Do you have pictures of you and her together? Or is it still too early in the relationship for that?
Maybe, you could have some photos taken of you two and have some of those displayed as well?

Kind of a silly suggestion.. but ?
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Reply Fri 16 Dec, 2005 11:08 am
My mother-in-law, a widow in her 60's remarried a widower of the same age. They agreed that as part of their wedding presents to each other they would store away the memories of earlier lives and begin a new life together.

If Ms. S. has a child at home, this could account for the rotating photograph situation.
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Reply Fri 16 Dec, 2005 11:37 am
I approach this thread with caution because I am a widow, and I have not dated yet (and may never).

But there are many empathetic things said in this thread ~ especially by flushd and shewolfnm. I just want to maybe shed some light on the recurring photographs: Widowhood emotions are a rollercoaster. What we can put away today is sometimes something we need desperately tomorrow, as badly as we need air to breathe. The photos have nothing to do with you, JohnCarter, or her preception of you. However, since they came down once at your request and then went back up, I think it deserves another (delicate) discussion between the two of you -- from which you might be able to gauge her ability to move forward with you.

If you want a fuller explanation, you might try a widow BBs, such as Widownet.org ~ they have forums for non-widowed people to ask questions, and for widow/ers in relationships or remarried. You can read only, if you want, or you are welcome to post (in the appropriate forum).
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Reply Wed 21 Dec, 2005 06:18 pm
Hello everyone, I'm new and would like your advice please
Hello Everyone,
I found this forum in a search for some answers to a unique situation I find myself in.
Let me explain, i divorced this year after 23 years, the divorce process took me nearly two years to work through and come back into the light.
Thankfully everybody involved is OK, I have remained great friends with my ex and have 2 grown daughters and I am looking forward to the future with great anticipation now.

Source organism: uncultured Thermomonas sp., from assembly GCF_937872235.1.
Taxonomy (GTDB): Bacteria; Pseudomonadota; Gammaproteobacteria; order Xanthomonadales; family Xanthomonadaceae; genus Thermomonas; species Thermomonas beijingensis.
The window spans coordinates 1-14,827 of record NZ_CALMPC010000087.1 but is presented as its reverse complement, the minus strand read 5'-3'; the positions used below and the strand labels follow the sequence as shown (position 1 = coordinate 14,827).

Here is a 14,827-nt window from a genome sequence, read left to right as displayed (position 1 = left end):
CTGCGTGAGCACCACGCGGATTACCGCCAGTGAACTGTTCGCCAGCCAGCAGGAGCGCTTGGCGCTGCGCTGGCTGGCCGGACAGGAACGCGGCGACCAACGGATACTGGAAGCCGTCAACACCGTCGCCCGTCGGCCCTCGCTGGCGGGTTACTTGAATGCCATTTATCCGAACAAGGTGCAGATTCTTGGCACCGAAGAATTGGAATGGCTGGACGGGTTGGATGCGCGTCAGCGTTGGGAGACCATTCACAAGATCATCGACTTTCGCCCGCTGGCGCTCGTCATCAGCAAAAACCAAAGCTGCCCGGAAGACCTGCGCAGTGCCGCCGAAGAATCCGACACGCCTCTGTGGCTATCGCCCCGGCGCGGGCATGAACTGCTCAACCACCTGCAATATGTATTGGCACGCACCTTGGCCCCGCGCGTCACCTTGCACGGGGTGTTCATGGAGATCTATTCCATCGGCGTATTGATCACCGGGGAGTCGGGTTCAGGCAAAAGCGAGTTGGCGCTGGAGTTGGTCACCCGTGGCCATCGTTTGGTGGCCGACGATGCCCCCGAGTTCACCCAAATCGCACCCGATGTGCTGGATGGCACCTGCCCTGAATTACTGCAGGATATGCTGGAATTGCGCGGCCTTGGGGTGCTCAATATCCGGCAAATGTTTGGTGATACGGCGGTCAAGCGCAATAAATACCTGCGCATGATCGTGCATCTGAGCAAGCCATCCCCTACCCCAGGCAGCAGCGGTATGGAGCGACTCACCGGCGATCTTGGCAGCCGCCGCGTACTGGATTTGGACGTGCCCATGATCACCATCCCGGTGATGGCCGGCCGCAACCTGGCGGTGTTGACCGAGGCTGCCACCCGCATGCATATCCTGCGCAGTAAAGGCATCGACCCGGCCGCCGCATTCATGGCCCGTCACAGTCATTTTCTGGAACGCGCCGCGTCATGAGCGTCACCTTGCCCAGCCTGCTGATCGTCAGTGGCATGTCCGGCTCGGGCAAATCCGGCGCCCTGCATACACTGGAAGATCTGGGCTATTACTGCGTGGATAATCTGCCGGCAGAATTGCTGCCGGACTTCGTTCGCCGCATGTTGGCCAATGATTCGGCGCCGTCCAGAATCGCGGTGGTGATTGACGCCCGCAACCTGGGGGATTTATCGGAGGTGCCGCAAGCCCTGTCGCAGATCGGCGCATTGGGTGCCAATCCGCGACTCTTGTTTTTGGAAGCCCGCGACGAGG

My ex wife and I met back in 1981 and at that time I dumped my current girlfriend who was 16 then for my ex wife.
now life is so strange, about 7 yrs ago a dear friend showed me a pic of my ex girlfriend, she ended up marrying the son of his neighbour, (still with me I hope), now purely by chance a month or so ago during my Christmas visit to my elderly friend, just as I was leaving he informed me that my ex girlfriend sadly lost her husband.
So I wrote to her and we have met now on two occasions with more dates planned. her Husband passed over only 5 months ago but my ex and I seem still to have that old chemistry from 25 years ago which is lovely.
I fully understand her position and will be as patient as it takes, because I don't want to lose her again, she has forgiven me dumping her all those years ago and like a young fool back then I didn't realise how much she thought of me.
She remembers everything about our relationship back then as if it were yesterday and still has our photos.
Any advice please, she has lots of anger at the moment with the big man upstairs and lots of regular guilt feelings. Her family seem supportive and protective and her daughter from her first marriage has met one of mums exs, (me),on the first occasion we went out.
After my two years of darkness and back into my light I can offer my lost love all the help and support she wishes, my feelings for her now are very very strong, your comments would be very much appreciated.
Thank you all and nice to meet you.
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Reply Thu 22 Dec, 2005 10:20 am

Welcome to A2K.

You might want to start a new thread dealing with your situation. This thread doesn't seem to be active right now and a new thread would focus on your problem.
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Reply Fri 23 Dec, 2005 07:28 am
new Thread
Thanks Noddy, will do.
Happy Christmas my friend.
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Reply Mon 16 Jan, 2006 02:28 pm
Greetings to all, maybe this thread is dead, but I am interested to know how the relationship is progressing. As a widow, like Lash, I sympathise, but each new relationship is different and comparisons are odious.
However I do think it would be good manners in the widow to take down the pix of the Late Lamented, if she's intending to entertain her lover. Personally, I haven't thought of another man in that way yet - but if I do, I'll try to make it easy for him!
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Reply Wed 25 Jan, 2006 11:23 am
john, its glad to see someone else is in the same boat with me.

i too am dating a widow, and it seemed kind of awkward at first. i was always wondering if he was comparing me to his wife, and if i could ever live up to his standards in a partner. however, soon into the relationship he reassured me that he wanted nothing else, and was totally and completely in love with me. he has also told me that im not very much like his wife, but thats a good thing, and he doesnt want to compare because its two totally different relationships

but recently we moved in together, and i must say it is tough to come home to see pictures of him and his wife, instead of pictures of us. i dont want to take away his past, but would like to replace those pictures with his new life

sorry to revive what seems like an old topic, i was just excited to see that im not the only one who feels this way